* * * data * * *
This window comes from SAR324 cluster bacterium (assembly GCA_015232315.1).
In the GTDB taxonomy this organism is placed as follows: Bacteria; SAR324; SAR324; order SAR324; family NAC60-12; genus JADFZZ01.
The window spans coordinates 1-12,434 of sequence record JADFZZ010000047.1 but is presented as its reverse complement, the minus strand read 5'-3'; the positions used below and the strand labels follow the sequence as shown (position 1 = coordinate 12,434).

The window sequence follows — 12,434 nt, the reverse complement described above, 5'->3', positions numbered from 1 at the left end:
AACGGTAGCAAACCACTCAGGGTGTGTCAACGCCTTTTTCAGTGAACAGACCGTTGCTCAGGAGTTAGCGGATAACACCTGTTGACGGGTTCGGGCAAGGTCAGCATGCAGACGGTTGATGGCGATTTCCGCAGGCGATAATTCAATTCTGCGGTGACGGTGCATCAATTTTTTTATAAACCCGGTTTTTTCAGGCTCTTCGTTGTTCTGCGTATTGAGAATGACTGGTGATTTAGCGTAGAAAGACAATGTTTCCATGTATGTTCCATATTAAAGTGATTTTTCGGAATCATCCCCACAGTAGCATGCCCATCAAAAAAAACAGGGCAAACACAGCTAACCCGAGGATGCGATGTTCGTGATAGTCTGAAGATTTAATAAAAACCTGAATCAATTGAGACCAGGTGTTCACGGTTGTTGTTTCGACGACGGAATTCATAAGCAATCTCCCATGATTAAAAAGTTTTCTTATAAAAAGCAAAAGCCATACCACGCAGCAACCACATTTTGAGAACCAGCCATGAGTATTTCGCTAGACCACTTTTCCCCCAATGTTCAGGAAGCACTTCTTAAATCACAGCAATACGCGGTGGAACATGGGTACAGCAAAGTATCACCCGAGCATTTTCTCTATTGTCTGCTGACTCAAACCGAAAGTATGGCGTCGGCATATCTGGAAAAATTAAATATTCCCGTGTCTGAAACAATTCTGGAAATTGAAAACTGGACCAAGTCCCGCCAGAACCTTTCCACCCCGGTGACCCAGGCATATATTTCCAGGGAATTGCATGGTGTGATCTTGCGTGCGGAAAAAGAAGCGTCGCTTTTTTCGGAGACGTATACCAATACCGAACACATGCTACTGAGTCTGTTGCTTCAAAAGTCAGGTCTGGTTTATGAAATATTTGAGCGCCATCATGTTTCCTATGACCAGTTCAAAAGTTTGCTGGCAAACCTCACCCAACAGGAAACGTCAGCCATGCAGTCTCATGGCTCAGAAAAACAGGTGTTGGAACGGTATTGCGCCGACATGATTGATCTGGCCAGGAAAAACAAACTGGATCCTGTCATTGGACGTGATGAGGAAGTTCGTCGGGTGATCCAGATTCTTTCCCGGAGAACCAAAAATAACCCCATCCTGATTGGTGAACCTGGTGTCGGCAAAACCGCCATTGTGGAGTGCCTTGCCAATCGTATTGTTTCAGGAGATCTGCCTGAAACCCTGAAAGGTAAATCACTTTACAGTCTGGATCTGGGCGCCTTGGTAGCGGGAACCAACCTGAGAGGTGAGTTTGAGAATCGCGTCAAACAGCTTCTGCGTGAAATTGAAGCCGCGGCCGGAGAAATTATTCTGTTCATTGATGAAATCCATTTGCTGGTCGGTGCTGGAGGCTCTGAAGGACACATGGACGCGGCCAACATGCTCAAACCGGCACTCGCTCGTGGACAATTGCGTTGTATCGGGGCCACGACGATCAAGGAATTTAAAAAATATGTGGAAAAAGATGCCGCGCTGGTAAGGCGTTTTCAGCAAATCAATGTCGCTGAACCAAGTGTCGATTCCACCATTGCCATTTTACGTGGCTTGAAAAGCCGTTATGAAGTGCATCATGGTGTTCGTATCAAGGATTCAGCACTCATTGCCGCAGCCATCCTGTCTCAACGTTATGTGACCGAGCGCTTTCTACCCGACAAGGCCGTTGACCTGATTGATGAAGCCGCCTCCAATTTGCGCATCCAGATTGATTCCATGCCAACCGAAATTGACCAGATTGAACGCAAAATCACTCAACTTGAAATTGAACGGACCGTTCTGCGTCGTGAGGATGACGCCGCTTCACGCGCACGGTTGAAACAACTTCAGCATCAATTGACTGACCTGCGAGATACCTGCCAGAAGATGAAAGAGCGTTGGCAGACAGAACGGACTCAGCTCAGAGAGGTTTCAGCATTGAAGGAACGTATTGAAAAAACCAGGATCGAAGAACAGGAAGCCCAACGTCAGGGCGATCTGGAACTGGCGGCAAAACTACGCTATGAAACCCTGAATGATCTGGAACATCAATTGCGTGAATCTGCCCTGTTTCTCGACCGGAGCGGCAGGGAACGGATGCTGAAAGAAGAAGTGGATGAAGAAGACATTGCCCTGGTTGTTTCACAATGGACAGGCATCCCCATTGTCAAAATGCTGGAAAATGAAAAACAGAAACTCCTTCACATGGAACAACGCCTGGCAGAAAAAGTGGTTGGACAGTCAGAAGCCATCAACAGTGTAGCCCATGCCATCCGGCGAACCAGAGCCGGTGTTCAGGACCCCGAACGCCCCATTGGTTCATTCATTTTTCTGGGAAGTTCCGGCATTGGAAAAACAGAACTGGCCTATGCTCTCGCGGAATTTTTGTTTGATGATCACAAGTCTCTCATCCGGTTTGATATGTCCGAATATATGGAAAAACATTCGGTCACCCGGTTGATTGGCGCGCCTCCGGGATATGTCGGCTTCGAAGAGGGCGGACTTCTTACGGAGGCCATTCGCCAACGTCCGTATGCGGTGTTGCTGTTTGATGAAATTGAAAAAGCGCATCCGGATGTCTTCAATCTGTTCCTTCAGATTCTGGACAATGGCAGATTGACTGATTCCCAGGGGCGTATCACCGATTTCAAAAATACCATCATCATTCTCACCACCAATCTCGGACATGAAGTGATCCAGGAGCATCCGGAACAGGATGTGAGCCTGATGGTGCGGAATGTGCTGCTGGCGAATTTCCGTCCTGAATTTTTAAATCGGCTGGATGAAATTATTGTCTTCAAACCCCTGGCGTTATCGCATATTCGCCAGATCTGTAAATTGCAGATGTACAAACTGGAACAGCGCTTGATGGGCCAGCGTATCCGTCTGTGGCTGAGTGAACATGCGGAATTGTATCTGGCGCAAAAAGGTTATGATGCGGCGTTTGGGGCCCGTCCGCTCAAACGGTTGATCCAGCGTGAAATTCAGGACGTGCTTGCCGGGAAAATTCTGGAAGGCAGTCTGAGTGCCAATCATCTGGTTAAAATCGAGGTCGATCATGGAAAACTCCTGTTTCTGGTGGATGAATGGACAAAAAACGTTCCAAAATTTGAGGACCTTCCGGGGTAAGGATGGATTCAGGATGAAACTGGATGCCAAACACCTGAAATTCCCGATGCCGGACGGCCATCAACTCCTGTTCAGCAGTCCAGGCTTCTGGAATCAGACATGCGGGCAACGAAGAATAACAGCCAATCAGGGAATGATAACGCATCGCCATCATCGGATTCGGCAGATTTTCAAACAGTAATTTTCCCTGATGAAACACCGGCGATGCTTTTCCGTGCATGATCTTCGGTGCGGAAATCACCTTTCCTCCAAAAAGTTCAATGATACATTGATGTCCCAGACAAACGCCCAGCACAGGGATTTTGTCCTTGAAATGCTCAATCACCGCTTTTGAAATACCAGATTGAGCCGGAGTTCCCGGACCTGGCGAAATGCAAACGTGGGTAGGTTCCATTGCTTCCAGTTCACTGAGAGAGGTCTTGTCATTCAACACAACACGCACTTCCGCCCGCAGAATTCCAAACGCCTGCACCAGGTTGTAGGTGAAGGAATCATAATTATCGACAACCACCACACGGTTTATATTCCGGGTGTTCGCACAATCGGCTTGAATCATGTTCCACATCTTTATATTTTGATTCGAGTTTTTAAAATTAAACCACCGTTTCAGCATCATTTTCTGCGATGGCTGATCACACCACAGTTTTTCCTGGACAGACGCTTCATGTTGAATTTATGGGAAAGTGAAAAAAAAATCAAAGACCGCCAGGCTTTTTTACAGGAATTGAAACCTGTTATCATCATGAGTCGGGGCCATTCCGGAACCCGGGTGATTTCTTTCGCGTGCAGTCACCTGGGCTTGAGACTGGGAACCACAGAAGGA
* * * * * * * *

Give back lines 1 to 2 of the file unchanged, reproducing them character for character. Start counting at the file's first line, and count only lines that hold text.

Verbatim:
This window comes from SAR324 cluster bacterium (assembly GCA_015232315.1).
In the GTDB taxonomy this organism is placed as follows: Bacteria; SAR324; SAR324; order SAR324; family NAC60-12; genus JADFZZ01.